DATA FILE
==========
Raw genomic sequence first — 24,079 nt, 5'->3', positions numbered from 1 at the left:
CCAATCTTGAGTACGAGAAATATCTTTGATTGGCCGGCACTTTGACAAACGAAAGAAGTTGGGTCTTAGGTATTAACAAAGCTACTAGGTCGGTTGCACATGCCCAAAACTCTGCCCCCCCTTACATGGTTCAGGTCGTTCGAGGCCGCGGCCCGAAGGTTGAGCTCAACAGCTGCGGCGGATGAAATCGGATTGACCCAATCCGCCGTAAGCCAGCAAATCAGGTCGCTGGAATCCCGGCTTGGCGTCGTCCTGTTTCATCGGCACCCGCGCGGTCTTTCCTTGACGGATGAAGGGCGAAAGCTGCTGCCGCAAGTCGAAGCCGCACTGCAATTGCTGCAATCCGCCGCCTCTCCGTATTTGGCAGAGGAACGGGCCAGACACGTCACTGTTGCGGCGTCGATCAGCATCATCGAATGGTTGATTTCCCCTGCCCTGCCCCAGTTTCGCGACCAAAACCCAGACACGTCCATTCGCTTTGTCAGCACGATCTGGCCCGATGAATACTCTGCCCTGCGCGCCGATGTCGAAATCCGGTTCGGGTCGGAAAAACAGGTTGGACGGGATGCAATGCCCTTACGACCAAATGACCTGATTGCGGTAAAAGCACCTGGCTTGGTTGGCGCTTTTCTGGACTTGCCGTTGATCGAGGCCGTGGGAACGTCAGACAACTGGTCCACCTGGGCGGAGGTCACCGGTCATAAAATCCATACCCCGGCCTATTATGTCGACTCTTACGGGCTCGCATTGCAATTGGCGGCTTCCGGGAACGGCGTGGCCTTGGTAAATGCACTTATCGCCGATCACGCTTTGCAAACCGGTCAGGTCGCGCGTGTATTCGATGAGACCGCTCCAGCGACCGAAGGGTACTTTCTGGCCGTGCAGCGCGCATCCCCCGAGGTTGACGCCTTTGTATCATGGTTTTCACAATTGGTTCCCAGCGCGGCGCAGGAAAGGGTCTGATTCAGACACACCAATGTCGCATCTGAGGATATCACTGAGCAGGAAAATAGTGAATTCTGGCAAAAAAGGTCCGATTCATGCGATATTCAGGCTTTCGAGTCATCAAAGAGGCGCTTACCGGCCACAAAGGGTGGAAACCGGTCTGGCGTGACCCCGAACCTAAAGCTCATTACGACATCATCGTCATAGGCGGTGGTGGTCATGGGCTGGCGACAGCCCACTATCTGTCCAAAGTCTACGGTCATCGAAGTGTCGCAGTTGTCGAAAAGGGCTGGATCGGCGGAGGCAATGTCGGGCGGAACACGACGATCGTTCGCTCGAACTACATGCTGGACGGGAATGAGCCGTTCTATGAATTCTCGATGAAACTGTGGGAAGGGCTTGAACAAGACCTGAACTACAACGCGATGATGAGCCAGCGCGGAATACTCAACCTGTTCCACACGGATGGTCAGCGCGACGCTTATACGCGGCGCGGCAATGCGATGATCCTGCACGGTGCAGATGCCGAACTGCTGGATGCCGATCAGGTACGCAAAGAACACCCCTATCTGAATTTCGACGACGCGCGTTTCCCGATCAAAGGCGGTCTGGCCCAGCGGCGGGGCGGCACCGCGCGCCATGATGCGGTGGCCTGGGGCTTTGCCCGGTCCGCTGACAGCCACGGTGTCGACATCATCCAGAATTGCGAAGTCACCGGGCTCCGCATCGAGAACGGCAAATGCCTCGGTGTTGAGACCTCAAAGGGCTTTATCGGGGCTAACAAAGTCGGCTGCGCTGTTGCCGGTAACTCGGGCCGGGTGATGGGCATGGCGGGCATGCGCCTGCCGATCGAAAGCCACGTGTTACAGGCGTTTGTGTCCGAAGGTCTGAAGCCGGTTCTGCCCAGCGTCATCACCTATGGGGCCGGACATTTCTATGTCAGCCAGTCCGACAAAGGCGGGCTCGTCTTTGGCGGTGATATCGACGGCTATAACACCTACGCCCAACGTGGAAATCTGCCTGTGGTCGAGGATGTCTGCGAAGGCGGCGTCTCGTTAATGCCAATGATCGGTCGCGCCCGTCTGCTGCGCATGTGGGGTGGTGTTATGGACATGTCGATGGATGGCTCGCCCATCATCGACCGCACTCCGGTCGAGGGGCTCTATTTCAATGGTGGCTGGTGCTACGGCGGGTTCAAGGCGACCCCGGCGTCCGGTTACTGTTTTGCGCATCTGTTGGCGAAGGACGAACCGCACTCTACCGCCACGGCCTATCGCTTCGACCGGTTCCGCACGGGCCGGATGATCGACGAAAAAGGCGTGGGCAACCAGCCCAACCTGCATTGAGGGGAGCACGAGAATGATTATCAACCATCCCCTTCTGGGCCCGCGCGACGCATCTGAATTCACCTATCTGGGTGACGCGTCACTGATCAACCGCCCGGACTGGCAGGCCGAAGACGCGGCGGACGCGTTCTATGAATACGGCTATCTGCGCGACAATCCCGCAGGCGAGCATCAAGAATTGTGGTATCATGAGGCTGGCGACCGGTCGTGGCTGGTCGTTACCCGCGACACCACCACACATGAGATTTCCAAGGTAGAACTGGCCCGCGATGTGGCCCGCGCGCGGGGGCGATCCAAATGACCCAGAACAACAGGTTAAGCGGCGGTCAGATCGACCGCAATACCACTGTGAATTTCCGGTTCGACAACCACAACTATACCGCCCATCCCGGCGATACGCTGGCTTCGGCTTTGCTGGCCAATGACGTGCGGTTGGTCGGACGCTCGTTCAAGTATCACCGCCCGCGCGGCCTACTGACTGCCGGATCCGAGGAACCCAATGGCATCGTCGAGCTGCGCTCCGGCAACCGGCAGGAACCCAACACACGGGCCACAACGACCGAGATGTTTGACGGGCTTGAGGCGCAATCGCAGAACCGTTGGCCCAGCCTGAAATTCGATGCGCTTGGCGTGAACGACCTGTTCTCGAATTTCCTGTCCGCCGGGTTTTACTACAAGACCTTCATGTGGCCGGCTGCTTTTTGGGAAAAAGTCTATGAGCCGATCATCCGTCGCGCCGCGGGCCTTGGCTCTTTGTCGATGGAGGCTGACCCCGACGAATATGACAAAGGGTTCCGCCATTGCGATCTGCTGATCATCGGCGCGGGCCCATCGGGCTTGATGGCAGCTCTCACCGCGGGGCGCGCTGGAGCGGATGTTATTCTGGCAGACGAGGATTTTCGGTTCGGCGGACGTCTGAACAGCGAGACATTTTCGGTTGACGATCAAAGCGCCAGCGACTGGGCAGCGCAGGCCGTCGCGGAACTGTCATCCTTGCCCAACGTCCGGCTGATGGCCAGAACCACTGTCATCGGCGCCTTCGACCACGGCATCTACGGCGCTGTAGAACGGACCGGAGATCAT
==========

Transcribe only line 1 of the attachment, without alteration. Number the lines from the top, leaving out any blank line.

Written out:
Raw genomic sequence first — 24,079 nt, 5'->3', positions numbered from 1 at the left: